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Welcome to the Jungle

Sept 3rd, 2006

The day after I returned from the Bolivian Pampas (wetlands), I read that the Crocodile Hunter was killed by a manta ray's errant tail. After swimming in a muddy river with hundreds of crocodiles and a handful of pink river dolphins, I felt a kinship with our favorite Australian madman, however undeserved. Thankfully, I just impaled my forehead on a giant jungle thorn. (Blood everywhere, but karma somehow smiled on me.) Rurrenabaque deserves note for the sheer diversity within a few hours.

The town of 50,000 sits at a turn in the river where wrinkles of the Andes flatten out into the Amazon basin. Rurre is flanked by mountains right out of Jurassic park, rising like teeth and hemming the Beni river like gates. Behind these green blockades, the jungle sat, harboring toucans, anteaters, wild boars, and a few native peoples for centuries, while the rest of Bolivia was pillaged for gold and silver by the Spanish. The area -- now known as Madidi National Park -- was an ecotourism bonanza waiting to happen. For years, land access to the settlement was unheard of.. until yet a crazy explorer with bad teeth (yes, a Brit), forged a path through the jungle, thus paving the way for young, chain-smoking Frenchman to wear bad hats and learn about jungle wildlife and indigenous culture.

But, with dusty roads also stretching into the wetlands that begin the basin, Rurrenabaque is a two-for-one deal -- with tours along the narrow river Yacuma as well as the big bad jungle. The irony of the pairing is that while the jungle harbors more animals, they're almost impossible to see behind all the foliage. The Pampas on the other hand, are like National Geographic window-shopping. Birds, from egrets to eagles flap around you, with alligators, crocs and caimans lazing on the banks. All the weirder are families of capybaras (oversized rodent throwbacks to the Jurassic) twitching their noses as you pass. We spent most of our tour time puttering up and down the 5th Avenue of thirsty wildlife in a canoe with an outboard motor. Among other things, we also went hunting through nearby ponds for an anaconda (which we found, and the guide subsequently handled until it curled up into a knot. Ugh.) Added to the photo bonanza one surreal circumstance -- half the Pampas were on fire.

Unfortunately, every winter (Jun-Aug), the large ranching estates start burning pesky trees to make way for cattle and grassland. This year, thanks to an unusually dry winter, these smoldering fires spread past the private estates. Whipping through the national park, windborne sparks managed to char nearly half of some areas of the riverbank. Bolivia organizing forest-saving paratroopers ... well, it's just not going to happen. Walking through surrounding fields to/from the river, we crossed what could only be described as a blackened wasteland. Though much will regrow when the pampas flood in January, trees (and more than a few animals) arenīt so perennial.

The jungle, on the other hand, lies behind the protective ridge mountains. Although several times before I've wondered "is this *the jungle*?" the answer was obvious here. The Madidi area is lush, green and beautiful, with flowering trees, butterflies and cawing parrots and macaws flying overhead. Perhaps more interesting: the plants. (Jaguars, wild boars, anteeaters, monkeys etc are so good at hiding.) My tour, run by families of the indigenous Tacana culture, conducted various day and night hikes around the jungle. Nicolas, our guide, grew up in the jungle with a Shaman father. We met trees that could be used for soaps, dyes, garlic (for cooking), vines that spewed clean drinkable water when cut, and even the hallucinogenic Huayahuasca vine. My personal favorite was "la planta que camina", or "the plant that walks." This palm lacks a single straight trunk, instead expending a tent of spiny poles into the ground, reminiscent of a stiff, green jellyfish. Over the course of its life, the plant may migrate up to 15 feet to catch better light. (see bottom right photo)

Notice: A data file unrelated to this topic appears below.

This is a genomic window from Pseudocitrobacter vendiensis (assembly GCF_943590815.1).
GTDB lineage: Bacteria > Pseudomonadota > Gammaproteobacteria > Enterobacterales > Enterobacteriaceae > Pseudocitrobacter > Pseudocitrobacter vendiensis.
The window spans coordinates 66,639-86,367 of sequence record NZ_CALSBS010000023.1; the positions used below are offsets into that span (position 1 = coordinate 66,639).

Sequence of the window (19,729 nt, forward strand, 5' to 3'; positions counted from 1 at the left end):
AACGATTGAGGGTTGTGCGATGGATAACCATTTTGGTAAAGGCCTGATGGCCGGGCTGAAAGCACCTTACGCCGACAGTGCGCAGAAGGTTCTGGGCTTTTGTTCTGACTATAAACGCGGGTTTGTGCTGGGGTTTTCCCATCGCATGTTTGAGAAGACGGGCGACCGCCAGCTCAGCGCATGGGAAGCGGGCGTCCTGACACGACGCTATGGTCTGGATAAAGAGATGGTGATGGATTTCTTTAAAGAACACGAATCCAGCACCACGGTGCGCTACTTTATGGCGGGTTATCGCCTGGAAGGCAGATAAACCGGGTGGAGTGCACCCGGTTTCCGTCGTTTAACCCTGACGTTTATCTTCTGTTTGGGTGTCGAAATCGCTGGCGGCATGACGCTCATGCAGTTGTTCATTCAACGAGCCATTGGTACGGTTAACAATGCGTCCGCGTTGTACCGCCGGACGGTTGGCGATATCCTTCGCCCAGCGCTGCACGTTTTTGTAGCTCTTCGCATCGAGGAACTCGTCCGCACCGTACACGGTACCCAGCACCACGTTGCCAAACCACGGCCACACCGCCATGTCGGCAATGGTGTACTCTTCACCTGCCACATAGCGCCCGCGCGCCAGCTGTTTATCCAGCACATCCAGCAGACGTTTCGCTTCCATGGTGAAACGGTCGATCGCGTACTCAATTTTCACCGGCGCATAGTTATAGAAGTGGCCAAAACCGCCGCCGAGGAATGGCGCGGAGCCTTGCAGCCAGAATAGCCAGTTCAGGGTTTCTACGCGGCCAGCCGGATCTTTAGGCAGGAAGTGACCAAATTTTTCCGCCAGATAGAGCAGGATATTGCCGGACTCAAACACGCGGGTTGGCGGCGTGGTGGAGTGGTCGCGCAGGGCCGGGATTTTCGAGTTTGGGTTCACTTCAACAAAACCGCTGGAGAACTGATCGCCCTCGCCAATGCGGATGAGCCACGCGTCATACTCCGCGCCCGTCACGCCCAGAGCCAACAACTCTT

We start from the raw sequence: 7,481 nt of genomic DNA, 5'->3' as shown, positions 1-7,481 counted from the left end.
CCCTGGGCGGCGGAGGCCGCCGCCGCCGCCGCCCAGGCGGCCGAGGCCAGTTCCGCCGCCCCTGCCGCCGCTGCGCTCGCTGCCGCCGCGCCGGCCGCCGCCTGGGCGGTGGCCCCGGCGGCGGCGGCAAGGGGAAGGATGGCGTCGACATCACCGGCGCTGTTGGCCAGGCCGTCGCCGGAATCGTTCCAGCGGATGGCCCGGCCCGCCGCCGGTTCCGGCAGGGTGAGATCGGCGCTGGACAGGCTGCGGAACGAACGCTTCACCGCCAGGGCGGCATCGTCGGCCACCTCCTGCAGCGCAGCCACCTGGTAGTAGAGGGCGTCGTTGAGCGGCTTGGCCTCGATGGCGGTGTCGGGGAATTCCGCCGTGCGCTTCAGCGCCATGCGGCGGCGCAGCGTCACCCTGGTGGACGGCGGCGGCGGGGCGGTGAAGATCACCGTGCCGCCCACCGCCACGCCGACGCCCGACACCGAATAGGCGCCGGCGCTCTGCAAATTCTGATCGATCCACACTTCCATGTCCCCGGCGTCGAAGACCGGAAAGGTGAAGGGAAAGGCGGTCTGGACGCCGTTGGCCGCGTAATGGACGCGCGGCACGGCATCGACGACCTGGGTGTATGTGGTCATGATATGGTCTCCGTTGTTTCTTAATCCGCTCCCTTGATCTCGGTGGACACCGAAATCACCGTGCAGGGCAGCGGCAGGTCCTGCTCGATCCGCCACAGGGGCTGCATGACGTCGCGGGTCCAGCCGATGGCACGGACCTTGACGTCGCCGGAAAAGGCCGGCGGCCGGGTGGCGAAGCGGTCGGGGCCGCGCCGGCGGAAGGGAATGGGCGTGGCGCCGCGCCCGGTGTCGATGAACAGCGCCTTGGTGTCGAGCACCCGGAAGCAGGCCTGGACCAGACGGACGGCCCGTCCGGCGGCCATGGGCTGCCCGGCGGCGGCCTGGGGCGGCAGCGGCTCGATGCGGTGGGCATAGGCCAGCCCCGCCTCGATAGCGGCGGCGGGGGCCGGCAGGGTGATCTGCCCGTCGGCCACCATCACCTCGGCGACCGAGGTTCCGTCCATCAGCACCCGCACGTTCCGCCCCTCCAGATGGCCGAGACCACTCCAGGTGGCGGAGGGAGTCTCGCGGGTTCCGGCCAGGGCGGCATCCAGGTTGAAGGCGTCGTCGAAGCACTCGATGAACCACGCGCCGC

In the midst of walking among these curious residents and the array of tree giants (with some like the Bibosi over 15 feet wide), often 300-400 years old. Vines hang down from 100 feet above, including parasitic varieties like the strangler fig, that surrounds and can actually replace its tree "host." These areas of the jungle have not flooded nor burned, and to accompany the sheer force of the greenery, all around us were the sounds of the hidden monkeys and birds. The system is so complete and undisturbed that it has a resonance -- like a well-aged violin.

There isn't a story to tell from the jungle. No broken motors, or camp invasions by boars. I was nursing a sprained ankle from the La Paz airport, but that's not adventure travel.. The tour was well organized and ran smoothly. The French smoked constantly, I snapped photos of trees bearing thorns, dozens of weird insects. We walked in the dark and discovered marsupials who didn't want to meet us. Ate fried yucca and grapefruit that we harvested from the family home of a guide. Floated down the river on a log of balsa wood Sometimes it's like that.. so just enjoy the photos =)

(All Bolivia)
Technicolor Bugs
The Madidi
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La Plana que Camina
Welcome to the Jungle
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